If you’re one of those many bloggers who cringe every time they have to write an article and adorn it with different media files like GIFs, images, videos etc. then they need to worry no more. The new WordPress Gutenberg Editor is here to save you the trouble that you have to face when creating content-rich articles.
Although, over the years, the traditional WordPress editor has come a long way and has been improving gradually but still, sometimes, creating and editing content becomes a nightmare for those who are not “tech-savvy” or don’t know about HTML, CSS etc.
For those, WordPress is working on a new visual editor that will help them create content like a breeze. There are already numerous articles written about this new editor. Some have even dived deep into the sea of technical wizardry. However, in this article, I will discuss how the new WordPress visual editor is for the non-coding folks out there.
What is Gutenberg?
Gutenberg is the new WordPress editor to help to help the “non-coding” bloggers create articles in a more robust way. The beta version of the editor has been released to collect feedback from the real-world users and improve it from there.
When will the Gutenberg Visual Editor Officially release?
WordPress will release the fully functional version of the editor with WordPress 5.0. Currently, Gutenberg is in the beta phase seeking feedback from the users.
How can you install the Gutenberg editor?
Since the editor is just like any other plugin (for now), you can download Gutenberg from the “plugins” section of your WordPress account. Once installed, don’t forget to activate it.
However, a point to note is that that the editor is still in the phase of finalization, therefore, you can expect a bunch of glitches and bugs.
As soon as the full version is doled out, the current editor will be replaced by the Gutenberg making it the default editor. However, the WordPress users can still use the classical editor as a plugin.
As a matter of fact, I also thought of giving it a hit, however, instead of taking the risk of installing Gutenberg directly on this blog, I installed it on the WordPress version that I’ve installed locally on my Windows 10 machine.
After checking its features, I’ve decided to write a review of it just to serve as a guideline for the bloggers so that they understand how the new WordPress Gutenberg Editor provides you more flexibility and convenience to create rich content without any technical knowledge.
WordPress Gutenberg Editor Review
Blocks, Blocks Everywhere…!
Let’s start with the very basic distinctive feature that stands out the new editor from its classical counterpart.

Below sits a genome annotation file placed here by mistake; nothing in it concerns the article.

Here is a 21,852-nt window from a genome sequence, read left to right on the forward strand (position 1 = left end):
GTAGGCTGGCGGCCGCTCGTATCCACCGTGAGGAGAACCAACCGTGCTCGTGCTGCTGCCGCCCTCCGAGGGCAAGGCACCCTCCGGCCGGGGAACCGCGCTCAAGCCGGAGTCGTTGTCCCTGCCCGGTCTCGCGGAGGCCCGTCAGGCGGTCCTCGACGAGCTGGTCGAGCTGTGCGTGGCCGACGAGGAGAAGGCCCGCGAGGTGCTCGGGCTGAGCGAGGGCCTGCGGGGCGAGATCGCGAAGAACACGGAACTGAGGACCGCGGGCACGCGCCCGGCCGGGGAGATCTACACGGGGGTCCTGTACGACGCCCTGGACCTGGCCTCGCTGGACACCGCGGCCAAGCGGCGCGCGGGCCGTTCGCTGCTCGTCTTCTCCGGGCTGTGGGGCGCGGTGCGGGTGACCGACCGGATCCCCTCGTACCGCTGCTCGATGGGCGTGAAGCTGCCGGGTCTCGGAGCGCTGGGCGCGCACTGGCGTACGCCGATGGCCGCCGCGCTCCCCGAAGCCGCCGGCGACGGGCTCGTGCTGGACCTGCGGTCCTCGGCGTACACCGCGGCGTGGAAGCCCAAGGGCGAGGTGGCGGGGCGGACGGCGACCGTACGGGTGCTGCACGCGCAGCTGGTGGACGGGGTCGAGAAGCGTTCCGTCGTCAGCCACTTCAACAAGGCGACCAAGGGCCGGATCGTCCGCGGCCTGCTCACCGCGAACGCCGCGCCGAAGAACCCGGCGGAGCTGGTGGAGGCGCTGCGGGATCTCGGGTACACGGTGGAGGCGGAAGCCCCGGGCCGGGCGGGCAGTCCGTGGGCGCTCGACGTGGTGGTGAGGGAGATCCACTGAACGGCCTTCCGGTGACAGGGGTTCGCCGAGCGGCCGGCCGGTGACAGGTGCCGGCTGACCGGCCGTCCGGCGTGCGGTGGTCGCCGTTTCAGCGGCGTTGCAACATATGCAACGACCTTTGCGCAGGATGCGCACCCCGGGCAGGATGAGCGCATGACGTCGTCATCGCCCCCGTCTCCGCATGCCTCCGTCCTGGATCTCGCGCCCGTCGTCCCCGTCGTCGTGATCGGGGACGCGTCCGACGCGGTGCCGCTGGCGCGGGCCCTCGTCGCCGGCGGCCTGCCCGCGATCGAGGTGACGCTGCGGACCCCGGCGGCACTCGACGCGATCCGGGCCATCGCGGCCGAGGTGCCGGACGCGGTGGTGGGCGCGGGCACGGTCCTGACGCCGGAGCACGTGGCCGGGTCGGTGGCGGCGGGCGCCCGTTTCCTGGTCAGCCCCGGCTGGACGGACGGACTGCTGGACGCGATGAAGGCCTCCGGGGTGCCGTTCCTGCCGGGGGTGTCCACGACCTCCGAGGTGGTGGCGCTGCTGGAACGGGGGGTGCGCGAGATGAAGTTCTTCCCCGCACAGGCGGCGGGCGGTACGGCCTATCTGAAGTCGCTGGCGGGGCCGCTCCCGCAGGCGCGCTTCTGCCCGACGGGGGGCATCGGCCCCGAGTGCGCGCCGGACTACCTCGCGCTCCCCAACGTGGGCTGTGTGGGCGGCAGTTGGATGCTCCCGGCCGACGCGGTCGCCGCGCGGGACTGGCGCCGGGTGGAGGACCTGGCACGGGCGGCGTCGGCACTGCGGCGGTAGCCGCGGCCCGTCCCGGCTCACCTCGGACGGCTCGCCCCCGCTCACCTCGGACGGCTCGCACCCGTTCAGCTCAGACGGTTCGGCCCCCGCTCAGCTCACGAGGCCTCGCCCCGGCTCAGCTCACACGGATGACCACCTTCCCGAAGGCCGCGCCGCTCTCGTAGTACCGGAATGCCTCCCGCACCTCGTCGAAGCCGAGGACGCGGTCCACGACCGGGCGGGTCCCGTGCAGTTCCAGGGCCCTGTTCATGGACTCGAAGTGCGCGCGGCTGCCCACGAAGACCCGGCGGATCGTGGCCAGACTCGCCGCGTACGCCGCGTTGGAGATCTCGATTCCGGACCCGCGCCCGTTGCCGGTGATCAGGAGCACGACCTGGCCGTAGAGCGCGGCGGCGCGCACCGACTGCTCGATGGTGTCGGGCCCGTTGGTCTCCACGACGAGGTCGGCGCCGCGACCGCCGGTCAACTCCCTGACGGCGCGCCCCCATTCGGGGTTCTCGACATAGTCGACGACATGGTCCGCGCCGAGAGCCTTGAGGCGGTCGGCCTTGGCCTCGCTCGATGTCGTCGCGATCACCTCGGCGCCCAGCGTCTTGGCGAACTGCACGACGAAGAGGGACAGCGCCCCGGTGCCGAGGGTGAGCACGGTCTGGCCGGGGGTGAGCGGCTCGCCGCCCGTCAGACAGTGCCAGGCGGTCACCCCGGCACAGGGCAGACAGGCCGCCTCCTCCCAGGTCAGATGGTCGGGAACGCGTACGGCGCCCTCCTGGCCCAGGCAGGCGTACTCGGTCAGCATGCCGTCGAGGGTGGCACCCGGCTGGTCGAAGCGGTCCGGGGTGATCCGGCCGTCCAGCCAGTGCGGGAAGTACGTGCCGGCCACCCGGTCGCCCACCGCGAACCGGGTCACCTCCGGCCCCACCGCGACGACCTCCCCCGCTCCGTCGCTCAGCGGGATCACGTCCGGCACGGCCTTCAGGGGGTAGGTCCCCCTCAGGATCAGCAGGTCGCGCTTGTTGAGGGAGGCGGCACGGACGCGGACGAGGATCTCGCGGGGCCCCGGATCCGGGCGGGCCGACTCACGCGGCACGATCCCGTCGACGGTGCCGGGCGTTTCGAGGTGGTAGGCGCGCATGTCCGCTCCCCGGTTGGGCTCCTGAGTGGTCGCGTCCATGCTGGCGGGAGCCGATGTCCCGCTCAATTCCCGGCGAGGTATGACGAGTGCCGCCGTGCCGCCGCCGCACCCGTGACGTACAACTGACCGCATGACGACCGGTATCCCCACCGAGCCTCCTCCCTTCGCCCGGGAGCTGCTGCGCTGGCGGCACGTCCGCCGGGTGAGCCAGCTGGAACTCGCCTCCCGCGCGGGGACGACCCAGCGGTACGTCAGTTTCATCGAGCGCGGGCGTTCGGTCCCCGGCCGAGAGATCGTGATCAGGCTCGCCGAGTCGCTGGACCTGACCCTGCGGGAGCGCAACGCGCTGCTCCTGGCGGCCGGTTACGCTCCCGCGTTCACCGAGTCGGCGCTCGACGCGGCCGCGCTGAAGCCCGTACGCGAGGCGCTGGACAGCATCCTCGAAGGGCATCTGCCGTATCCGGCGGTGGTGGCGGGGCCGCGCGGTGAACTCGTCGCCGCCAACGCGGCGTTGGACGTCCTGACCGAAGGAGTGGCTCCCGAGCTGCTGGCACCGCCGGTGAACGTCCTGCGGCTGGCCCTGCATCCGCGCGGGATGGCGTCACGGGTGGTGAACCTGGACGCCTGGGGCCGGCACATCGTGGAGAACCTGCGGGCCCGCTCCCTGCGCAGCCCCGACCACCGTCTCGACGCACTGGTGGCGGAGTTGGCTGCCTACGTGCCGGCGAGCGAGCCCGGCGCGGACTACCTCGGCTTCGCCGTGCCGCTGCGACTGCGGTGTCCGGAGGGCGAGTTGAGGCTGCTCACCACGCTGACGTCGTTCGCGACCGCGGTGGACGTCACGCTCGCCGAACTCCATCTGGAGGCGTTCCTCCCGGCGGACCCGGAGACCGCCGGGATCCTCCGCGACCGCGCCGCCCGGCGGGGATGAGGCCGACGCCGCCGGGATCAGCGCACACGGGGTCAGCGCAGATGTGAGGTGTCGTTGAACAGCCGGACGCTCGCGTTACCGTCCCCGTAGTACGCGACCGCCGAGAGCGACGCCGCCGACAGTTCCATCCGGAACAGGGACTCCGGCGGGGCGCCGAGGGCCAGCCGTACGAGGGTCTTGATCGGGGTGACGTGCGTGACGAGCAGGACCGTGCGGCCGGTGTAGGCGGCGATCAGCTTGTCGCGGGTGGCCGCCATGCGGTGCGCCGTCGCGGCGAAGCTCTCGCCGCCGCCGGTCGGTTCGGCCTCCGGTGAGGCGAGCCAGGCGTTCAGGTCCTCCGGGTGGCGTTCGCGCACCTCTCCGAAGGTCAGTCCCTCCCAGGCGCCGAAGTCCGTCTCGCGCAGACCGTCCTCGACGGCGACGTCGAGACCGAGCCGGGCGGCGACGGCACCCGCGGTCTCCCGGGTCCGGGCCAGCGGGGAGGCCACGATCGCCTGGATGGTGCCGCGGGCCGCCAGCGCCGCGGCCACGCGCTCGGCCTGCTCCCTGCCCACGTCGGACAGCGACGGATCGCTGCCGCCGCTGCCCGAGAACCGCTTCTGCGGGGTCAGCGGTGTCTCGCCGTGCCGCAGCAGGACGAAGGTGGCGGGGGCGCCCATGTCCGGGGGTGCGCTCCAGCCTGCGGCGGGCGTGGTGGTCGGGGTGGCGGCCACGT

And this is the feature of “blocks”.
The blocks form the basis of Gutenberg.
Any new paragraph you want to add, any new image you want to upload, you can do this within these blocks.
What is a block?
A block is a section within which you can add content. Each block serves as a stand-alone area which you can manipulate and maneuver independently of other blocks.
So what’s so great about Gutenberg blocks?
Well, if you’ve been using the current WordPress editor, you must’ve noticed that sometimes, editing an article turns into a really messy business.
You need to make sure that the selection is pixel-perfect or the changes made will be applied to the piece of the content that you don’t want to change.
For instance, say you want to end the list and start writing a normal paragraph. Sometimes, it does not matter how many times you hit the “Enter” button to end the list. WordPress editor just keeps adding a new bullet point underneath.
Similarly, and I’ve been a victim of this glitch (or whatever you may prefer to call it) quite a few times. What happens is that you want to turn a particular line into a heading. After carefully selecting that line you press SHIFT+ALT+2 (shortcut code for H2 WordPress heading) and in addition to that single line, the whole paragraph beneath turns into a heading as well. As usual, one of the best duo in the world, CTRL+Z saves the day for you but still, it’s quite irritating. Hiccups like these really disturb the creative flow and disrupt the tempo.
So how do the Gutenberg blocks help you with this problem?
Well, you can dedicate a separate block for every element in the new WordPress editor.
Which means that the chances of messing up inextricably are minimum.
So the best thing about the new WordPress editor is that it’s being developed with those users in view who are not fond of meddling with the HTML/CSS code.
Previously, you’ve had to learn at least the basics of these web-based languages to make your articles media-rich but with the new WordPress editor, relying on third-party plugins and tweaking codes is a thing of the past.
The editor will create a new page- and post-building experience that makes writing media-rich posts effortless, and has “blocks” to make it easy what today might take shortcodes, custom HTML, or “mystery meat” embed discovery. — Matt Mullenweg
Maneuver Your Content With Ease and Flexibility
With these blocks, you can move around your content with ease and flexibility. All you have to do is click the small arrows present on the side of every piece of content:
…And you can stack your blocks in whatever order you want. This is a huge improvement from its predecessor where the only way you can move your content around is by copying and pasting it. That’s not neat at all and sometimes results in tangled arrangements.
The new Gutenberg editor provides a robust and cleaner way to move, organize, reorder and stack different pieces of content over each other.
Different Blocks of Gutenberg
There are more than a dozen different types of block elements that you can add in your articles with just a few clicks.
Previously, you’d require either to use a plugin or to gain some basic understanding of HTML and CSS to make your article appear more lively. However, now, with the help of the sleek UI of the Gutenberg visual editor, you can achieve the same much quickly and with just a few clicks.
Some of these blocks are image gallery block, button block, cover image block, page break block, table block etc..
Though there are many other blocks as well but for this article, I’ll discuss the most fascinating ones. However, one thing to keep in mind is that we’re still in the beta phase, it’s quite possible that the features explained in this article might not appear in the later versions. Things are changing quickly and the features are being added by the WordPress developers instantaneously so expecting all the blocks explained in this article to show up in your editor may not be the case. Just for the reference, this article has used Gutenberg 3.6.2